Shasta moved to the ground near the donkey in something that was part lunge and part collapse and threw his arms around the donkey's neck.  For a time Shasta just hugged the donkey and cried.

When he finally could manage it he said, "Father is-- I mean Arsheesh, apparently he isn't my father, is . . . he's selling me.  Right now.  He's selling me to the one who owns the horse.  The man, Arsheesh calls him Tarkaan, said when he came that he only needed to stay the night so in the morning I'll be taken away from you.

"I don't want to lose you," Shasta said, he kissed the coarse fur on the donkey's neck, then cried even more.

"If I'm lucky this Tarkaan will be good, I'll have a better life, and . . ." Shasta buried his face his the fur of the donkey's neck.  It was a while before he spoke again: "Just, just hope that I'm happy when you think of me and--"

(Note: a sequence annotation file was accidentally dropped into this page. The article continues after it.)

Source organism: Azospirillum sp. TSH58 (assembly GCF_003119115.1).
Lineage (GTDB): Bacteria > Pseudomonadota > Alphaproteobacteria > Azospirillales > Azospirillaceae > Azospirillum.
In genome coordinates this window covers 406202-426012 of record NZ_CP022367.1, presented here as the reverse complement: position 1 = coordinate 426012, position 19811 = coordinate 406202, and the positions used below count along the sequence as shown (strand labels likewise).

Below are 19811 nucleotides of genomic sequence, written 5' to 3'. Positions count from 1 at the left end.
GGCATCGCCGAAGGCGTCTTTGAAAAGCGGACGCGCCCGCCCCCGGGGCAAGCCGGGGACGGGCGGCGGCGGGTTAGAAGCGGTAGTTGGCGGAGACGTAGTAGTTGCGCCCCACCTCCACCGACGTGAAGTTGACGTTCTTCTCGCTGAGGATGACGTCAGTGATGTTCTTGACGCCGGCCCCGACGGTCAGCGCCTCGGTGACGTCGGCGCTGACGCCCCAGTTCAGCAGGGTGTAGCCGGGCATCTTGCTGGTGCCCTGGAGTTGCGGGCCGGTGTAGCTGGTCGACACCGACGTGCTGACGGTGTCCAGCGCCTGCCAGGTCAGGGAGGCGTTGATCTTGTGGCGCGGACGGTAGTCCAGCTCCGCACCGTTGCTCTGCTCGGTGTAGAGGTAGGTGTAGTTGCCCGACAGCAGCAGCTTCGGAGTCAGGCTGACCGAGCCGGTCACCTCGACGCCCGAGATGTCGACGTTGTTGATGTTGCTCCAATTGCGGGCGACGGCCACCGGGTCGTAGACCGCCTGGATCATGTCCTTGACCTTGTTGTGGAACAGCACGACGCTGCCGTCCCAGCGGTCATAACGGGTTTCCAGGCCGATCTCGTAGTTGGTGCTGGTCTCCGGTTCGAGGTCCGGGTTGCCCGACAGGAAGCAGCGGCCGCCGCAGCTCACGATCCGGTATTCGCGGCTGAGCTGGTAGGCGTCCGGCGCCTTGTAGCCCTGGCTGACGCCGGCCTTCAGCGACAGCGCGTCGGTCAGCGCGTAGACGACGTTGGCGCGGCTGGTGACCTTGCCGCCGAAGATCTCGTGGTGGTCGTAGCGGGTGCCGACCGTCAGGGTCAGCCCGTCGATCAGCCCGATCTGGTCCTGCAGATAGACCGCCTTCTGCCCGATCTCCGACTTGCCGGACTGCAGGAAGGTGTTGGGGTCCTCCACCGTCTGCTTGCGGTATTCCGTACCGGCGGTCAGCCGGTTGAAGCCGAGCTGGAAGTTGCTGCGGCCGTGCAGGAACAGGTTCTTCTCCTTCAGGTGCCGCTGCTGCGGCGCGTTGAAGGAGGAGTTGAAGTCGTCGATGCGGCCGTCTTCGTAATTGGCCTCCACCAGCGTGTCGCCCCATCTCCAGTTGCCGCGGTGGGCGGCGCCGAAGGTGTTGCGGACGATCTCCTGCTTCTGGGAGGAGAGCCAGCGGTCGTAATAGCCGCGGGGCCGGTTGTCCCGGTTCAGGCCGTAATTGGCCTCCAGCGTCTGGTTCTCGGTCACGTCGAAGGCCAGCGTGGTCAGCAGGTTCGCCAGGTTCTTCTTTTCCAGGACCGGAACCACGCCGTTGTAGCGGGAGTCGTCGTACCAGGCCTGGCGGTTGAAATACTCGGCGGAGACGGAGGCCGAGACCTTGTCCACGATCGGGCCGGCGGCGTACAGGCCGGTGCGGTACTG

"You won't be."

Shasta's entire body jolted.

"Who said that?" he asked releasing the donkey and trying to sound brave.

"I did."

Whoever it was was right behind him.  He stood slowly and turned around. "There's an armed man in the house and--" having turned completely around Shasta saw no one. "Where are you!?"

"I'm right here."

The horse's mouth had moved.  The sound had come from the direction of the horse.  There was no space for anyone to be hiding behind the horse saying those words.  No sense was made.

"What are you?" Shasta asked, trying at once to hide his fear and to avoid offending this creature.

"I'm a Horse, obviously," the Horse said.

"Horses don't talk," Shasta said uneasily.  Then he felt comfort, the donkey had stood up too and gently rubbed against his left side.

"The unthinking animals you're used to here don't talk," the Horse said, "but where I come from nearly all the animals talk."

Without even thinking Shasta had rested his left elbow on the donkey and was stroking it with his left hand.

"Where do you come from?"